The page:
Cardinals employee(s) who hacked into the Astros' computer system attemped to cover their tracks, but failed miserably, Michael Schmidt of the New York Times reports. The hack was traced to a Florida residence used by several St. Louis employees specializing in statistical analysis and computer programming during spring training.

Here's an update on the hacking and the attempted cover-up from Schmidt:

Whoever gained access to the Astros’ network tried to take some measures used by experienced hackers to disguise their location. But, law enforcement officials said, the intruders were not adept.

“They tried to mask themselves like an experienced hacker and failed,” said a person briefed on the investigation. “It’s clear they weren’t very good at what they were trying to do.”

The inability to properly cover tracks proved to be a significant break for the F.B.I. When the bureau opened an investigation into the breach last year, agents followed the trail of the intrusion directly to the computer that had been used at the residence in Jupiter.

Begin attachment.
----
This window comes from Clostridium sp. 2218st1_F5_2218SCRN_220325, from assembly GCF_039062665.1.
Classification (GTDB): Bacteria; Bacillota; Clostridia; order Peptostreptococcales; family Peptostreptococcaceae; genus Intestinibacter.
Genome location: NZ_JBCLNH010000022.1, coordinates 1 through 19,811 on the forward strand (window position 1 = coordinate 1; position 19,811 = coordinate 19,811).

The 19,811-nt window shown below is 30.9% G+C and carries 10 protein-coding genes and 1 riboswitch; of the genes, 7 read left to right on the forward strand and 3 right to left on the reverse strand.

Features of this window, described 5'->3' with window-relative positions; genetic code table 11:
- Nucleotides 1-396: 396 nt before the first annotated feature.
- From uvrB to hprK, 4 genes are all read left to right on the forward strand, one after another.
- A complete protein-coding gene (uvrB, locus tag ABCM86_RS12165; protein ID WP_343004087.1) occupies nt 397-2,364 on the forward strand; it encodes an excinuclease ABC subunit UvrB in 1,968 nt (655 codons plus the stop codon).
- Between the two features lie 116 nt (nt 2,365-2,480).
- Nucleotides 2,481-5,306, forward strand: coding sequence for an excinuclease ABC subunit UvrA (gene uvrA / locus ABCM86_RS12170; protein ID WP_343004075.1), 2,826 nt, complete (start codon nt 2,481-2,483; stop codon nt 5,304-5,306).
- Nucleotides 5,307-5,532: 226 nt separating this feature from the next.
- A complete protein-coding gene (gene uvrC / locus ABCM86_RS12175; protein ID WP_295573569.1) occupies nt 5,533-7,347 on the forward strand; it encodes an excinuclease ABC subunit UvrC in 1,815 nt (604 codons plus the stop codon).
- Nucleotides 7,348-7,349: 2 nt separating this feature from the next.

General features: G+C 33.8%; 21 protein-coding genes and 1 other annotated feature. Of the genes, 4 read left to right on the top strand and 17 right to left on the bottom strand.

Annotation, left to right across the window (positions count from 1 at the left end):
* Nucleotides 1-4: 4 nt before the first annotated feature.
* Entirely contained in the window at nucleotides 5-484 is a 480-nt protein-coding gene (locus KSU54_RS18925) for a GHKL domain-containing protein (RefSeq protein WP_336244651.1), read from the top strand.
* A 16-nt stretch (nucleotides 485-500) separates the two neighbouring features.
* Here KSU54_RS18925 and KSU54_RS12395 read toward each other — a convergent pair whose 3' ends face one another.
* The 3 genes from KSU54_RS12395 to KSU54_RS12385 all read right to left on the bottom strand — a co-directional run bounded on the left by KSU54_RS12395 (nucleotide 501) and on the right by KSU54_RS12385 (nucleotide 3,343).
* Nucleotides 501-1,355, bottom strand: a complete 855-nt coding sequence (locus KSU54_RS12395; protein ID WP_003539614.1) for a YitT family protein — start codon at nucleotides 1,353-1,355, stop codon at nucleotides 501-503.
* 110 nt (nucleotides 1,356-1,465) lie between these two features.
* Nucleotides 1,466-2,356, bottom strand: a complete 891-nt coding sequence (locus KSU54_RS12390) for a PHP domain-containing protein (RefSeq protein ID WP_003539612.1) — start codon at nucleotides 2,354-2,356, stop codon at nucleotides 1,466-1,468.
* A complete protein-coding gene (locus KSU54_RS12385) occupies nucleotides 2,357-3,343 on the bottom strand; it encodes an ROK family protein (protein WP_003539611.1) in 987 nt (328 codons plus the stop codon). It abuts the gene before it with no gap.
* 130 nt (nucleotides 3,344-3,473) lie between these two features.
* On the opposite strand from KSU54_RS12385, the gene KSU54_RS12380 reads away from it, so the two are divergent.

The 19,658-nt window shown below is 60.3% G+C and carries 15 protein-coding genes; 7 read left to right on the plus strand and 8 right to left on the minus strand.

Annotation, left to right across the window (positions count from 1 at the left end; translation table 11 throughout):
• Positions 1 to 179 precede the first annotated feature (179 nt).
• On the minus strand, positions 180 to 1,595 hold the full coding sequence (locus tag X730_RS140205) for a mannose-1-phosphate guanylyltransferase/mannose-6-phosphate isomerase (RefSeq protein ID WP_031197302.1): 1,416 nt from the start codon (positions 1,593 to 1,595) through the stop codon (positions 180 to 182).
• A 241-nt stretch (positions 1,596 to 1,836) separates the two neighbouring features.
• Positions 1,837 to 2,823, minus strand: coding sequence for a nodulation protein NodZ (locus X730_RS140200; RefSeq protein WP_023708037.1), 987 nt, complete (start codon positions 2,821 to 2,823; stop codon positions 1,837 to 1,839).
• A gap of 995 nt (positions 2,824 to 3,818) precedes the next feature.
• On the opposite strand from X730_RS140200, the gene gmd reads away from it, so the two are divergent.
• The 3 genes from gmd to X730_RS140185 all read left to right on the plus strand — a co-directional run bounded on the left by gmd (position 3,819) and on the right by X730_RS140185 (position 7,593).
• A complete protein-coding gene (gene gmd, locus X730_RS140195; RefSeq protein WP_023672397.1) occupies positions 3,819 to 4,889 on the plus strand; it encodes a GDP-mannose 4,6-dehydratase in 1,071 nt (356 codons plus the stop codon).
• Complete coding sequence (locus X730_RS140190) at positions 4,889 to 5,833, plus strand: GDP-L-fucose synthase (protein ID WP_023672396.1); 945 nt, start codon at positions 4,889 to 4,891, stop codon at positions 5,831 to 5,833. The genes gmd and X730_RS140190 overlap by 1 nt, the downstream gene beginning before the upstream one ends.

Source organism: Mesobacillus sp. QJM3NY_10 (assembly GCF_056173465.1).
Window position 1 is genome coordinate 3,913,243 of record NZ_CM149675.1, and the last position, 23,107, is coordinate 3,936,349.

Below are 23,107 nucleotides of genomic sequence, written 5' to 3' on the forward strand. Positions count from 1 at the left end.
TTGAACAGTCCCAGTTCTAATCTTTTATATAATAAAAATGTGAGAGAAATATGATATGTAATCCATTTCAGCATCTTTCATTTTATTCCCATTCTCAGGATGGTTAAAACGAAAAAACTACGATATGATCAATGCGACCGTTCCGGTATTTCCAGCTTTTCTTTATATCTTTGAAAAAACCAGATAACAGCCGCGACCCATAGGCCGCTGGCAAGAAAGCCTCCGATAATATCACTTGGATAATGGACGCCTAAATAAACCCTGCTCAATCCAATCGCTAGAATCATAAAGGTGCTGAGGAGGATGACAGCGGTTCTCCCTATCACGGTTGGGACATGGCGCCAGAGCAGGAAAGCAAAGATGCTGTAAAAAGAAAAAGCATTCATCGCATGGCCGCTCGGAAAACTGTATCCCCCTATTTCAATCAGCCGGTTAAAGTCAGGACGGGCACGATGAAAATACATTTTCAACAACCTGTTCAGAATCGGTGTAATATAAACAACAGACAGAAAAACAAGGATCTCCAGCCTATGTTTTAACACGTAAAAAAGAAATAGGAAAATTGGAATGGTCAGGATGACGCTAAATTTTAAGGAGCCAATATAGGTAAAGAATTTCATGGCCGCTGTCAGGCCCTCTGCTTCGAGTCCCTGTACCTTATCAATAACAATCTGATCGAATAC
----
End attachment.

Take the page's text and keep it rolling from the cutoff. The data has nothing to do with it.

Schmidt reports several high-level Cardinals employees have retained lawyers during the investigation by the FBI and the Justice Department, which makes total sense. Even if they weren't directly involved, this has legal implications and they need to protect themselves.

Several hacking attempts -- in this case hacking is defined by accessing without authorization -- were make by an unknown Cardinals employee or employees over a period of several months. The investigation is ongoing.

Cardinals GM John Mozeliak and the rest of his team is being investigated.
Cardinals GM John Mozeliak and the rest of his team is being investigated. (USATSI)